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Banjima Native Title Aboriginal Corporation join calls for Aboriginal Cultural Heritage Bill redesign

Rachael Knowles -

Banjima Native Title Aboriginal Corporation (BNTAC) have joined the chorus of voices opposing the Western Australian Government's Aboriginal Cultural Heritage Bill.

BNTAC Vice Chair, and Senior Banjiman Elder, Slim Parker said Traditional Owners have "once again" been left feeling let down and disrespected by the state government.

The corporation join many other organisations, land councils and Aboriginal leaders who are calling for the McGowan Government to shelf the Bill and instead, consult with Traditional Owners.

Mr Parker raises concerns about the motive of the state government for rushing through the legislation, and motives to leave Traditional Owners in the dark.

"On behalf of Traditional Owners across WA, I ask you Premier Mark McGowan and the Minister for Aboriginal Affairs Stephen Dawson to please publicly announce the reason you have, in 2021, imposed upon us the management of 'our' cultural heritage?" he asked.

"Why are you doing this to us?"

Mr Parker describes the inability of Traditional Owners to properly review and comprehend the bill as a "breach of trust and respect".

"Premier, you know very well you developed the Bill without giving due regard and respect to the people who will personally be affected. This has happened through a lack of communication and consultation with our cultural decision makers, our Elders," he said.

"Instead, we have a Minister who does not appear to be representing us in the government, instead he is representing the State and industry.

"It has been this way since colonisation, Aboriginal people have been controlled though legislation and the systems of government which have in-built systemic racism. This Bill is yet another example of this."

"It is the Minister, or people selected by the Minister, who have the final say as to whether our heritage will be destroyed. It is the Minister who decides who will sit on the Aboriginal Cultural Heritage Council. Nothing changes with this legislation â€" we continue to be controlled by government."

The Bill should be "of concern to all Western Australians, industry, investors, employees on projects, and employers" said Mr Parker, due to people's 'license to operate' on Country "is put at risk by this Act prohibiting Traditional Owners from having free consent".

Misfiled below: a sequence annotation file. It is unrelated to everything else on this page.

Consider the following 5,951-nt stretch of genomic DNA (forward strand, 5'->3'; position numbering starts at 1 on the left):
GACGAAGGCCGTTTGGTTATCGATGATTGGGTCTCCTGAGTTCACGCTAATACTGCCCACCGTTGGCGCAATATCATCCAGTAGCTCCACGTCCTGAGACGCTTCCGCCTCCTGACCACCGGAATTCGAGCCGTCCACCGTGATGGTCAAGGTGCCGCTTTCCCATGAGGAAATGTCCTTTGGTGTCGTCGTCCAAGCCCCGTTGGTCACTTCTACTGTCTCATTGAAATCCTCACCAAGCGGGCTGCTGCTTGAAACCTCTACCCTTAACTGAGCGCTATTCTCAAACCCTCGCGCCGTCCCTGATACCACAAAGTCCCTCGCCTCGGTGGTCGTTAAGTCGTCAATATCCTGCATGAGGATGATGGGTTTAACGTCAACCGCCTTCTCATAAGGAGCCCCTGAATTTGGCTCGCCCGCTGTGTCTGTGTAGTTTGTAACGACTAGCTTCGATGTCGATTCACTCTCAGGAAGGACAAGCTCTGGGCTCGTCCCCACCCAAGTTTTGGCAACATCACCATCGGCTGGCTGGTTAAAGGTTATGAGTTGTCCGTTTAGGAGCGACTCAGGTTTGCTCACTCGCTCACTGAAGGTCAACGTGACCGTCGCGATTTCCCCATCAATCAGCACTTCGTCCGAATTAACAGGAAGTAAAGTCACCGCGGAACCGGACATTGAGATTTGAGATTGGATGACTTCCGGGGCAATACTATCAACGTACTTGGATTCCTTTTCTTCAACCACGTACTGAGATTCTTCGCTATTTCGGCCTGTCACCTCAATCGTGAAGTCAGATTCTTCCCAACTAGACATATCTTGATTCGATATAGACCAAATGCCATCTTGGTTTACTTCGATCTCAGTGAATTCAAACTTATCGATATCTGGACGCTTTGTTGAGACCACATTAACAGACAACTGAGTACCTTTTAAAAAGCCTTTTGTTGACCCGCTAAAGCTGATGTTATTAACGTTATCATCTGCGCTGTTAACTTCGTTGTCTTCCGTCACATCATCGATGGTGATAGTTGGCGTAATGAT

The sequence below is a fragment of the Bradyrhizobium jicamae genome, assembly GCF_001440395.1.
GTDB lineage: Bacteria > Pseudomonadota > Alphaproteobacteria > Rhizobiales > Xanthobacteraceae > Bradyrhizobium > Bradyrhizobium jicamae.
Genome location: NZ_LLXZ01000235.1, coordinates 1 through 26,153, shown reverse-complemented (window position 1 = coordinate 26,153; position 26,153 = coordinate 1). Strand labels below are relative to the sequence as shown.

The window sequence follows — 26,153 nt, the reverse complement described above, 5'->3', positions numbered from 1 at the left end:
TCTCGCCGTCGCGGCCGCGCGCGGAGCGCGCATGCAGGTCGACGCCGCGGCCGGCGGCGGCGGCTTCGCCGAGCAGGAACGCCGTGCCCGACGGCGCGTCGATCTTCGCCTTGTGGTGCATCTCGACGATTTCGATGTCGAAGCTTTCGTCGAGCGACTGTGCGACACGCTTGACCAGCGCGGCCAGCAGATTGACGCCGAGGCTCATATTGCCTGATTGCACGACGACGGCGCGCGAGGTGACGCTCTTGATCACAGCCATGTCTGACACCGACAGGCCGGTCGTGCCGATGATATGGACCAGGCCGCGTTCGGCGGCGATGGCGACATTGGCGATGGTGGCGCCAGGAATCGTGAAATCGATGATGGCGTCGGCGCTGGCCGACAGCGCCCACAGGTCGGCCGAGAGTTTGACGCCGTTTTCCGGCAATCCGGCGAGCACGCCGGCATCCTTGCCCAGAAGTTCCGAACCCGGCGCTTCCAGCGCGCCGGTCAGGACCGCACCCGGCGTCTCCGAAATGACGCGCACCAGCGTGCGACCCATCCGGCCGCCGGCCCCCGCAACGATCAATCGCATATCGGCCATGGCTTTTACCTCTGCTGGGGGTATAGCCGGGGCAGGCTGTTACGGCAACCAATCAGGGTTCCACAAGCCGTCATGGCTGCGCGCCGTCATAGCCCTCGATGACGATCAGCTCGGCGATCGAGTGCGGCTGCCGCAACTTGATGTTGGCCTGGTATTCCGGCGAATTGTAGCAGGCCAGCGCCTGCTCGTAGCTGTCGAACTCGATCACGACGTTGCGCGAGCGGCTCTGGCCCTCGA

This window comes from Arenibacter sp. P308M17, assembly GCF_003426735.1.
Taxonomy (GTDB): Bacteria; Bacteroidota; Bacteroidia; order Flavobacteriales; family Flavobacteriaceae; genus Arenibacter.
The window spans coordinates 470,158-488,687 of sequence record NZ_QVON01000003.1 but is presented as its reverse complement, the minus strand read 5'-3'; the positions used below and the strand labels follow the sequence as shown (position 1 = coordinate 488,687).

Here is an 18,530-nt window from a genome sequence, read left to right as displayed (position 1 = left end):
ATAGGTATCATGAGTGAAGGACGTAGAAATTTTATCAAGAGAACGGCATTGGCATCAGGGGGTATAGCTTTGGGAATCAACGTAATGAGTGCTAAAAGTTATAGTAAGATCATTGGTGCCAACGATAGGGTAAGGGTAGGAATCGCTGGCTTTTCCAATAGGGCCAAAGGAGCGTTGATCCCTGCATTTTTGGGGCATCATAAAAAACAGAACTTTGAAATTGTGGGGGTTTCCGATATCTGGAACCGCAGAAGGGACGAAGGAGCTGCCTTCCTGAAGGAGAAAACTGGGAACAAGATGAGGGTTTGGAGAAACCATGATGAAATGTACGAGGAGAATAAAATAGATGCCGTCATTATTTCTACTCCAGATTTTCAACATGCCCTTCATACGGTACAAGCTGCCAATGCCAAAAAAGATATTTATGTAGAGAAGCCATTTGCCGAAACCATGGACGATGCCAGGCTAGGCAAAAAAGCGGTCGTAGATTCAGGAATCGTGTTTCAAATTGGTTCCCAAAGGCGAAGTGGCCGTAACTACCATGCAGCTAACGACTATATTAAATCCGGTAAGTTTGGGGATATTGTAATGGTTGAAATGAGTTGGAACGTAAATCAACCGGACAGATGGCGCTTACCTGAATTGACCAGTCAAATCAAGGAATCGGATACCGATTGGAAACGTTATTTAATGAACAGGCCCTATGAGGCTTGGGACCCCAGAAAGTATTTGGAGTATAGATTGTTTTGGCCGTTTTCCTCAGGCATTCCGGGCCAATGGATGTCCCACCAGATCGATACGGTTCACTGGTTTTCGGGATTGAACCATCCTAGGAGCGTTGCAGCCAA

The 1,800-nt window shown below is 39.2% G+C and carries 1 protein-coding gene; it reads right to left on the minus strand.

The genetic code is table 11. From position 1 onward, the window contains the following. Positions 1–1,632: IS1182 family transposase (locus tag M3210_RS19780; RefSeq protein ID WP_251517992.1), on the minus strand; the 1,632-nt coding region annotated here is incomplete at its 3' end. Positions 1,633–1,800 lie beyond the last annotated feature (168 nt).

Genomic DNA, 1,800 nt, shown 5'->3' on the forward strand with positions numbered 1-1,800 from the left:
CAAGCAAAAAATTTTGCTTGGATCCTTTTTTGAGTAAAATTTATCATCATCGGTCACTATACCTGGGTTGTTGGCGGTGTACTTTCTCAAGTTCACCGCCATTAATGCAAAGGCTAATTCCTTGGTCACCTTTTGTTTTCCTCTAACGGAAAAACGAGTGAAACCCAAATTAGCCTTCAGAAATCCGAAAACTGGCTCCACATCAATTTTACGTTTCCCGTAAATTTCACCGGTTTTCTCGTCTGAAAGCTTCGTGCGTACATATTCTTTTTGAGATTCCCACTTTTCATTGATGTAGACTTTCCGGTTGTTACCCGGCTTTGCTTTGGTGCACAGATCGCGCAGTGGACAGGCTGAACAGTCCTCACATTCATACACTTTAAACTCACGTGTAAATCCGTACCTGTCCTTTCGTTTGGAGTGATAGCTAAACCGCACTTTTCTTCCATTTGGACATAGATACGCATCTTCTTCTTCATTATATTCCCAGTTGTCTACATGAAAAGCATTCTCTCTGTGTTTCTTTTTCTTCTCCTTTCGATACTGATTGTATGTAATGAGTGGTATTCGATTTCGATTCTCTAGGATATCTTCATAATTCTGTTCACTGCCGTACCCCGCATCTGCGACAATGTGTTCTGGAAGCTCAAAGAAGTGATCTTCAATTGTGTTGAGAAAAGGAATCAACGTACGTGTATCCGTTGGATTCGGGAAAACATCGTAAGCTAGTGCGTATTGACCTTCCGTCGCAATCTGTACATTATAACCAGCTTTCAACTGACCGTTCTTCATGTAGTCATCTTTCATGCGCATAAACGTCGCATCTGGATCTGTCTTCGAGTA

Mr Parker said that Traditional Owners, Government, and industry should work together to address the issues with the Bill.

"Let's work together to solve those problematic areas in the current Bill, which haunts us now and will do forever if the Government continues on its current path," he said.

"We have a great opportunity to unite this country and not divide it even more."

BNTAC have also expressed their concern about the significant burden placed on Prescribed Bodies Corporate (PBC) through the establishment of local Aboriginal cultural heritage services (LACHS).

They note that PBCs need clarity on funding and support to carry out the requirements established in the Bill. Currently, there is no guidance on the costs for PBCs or mining companies.

The corporation also recognises that the Bill ignored the recommendations of the Juukan Gorge Inquiry, including recommendations to co-design legislation, uphold the United Nations Declaration on the Rights of Indigenous People principles of free, prior and informed consent; and to have the ability to withhold consent.

"Despite being dominated and controlled by racist and discriminatory policy and legislation, many of us have had the very good fortune to have adapted academically through schools and universities. Combine this with our cultural knowledge, we are the best placed people to inform this legislation on paper and in practice," Mr Parker said.

"We are not against mining and development, as these provide opportunities for employment and the ability to look after our communities and our culture. But we need the ability to have a say."

By Rachael Knowles


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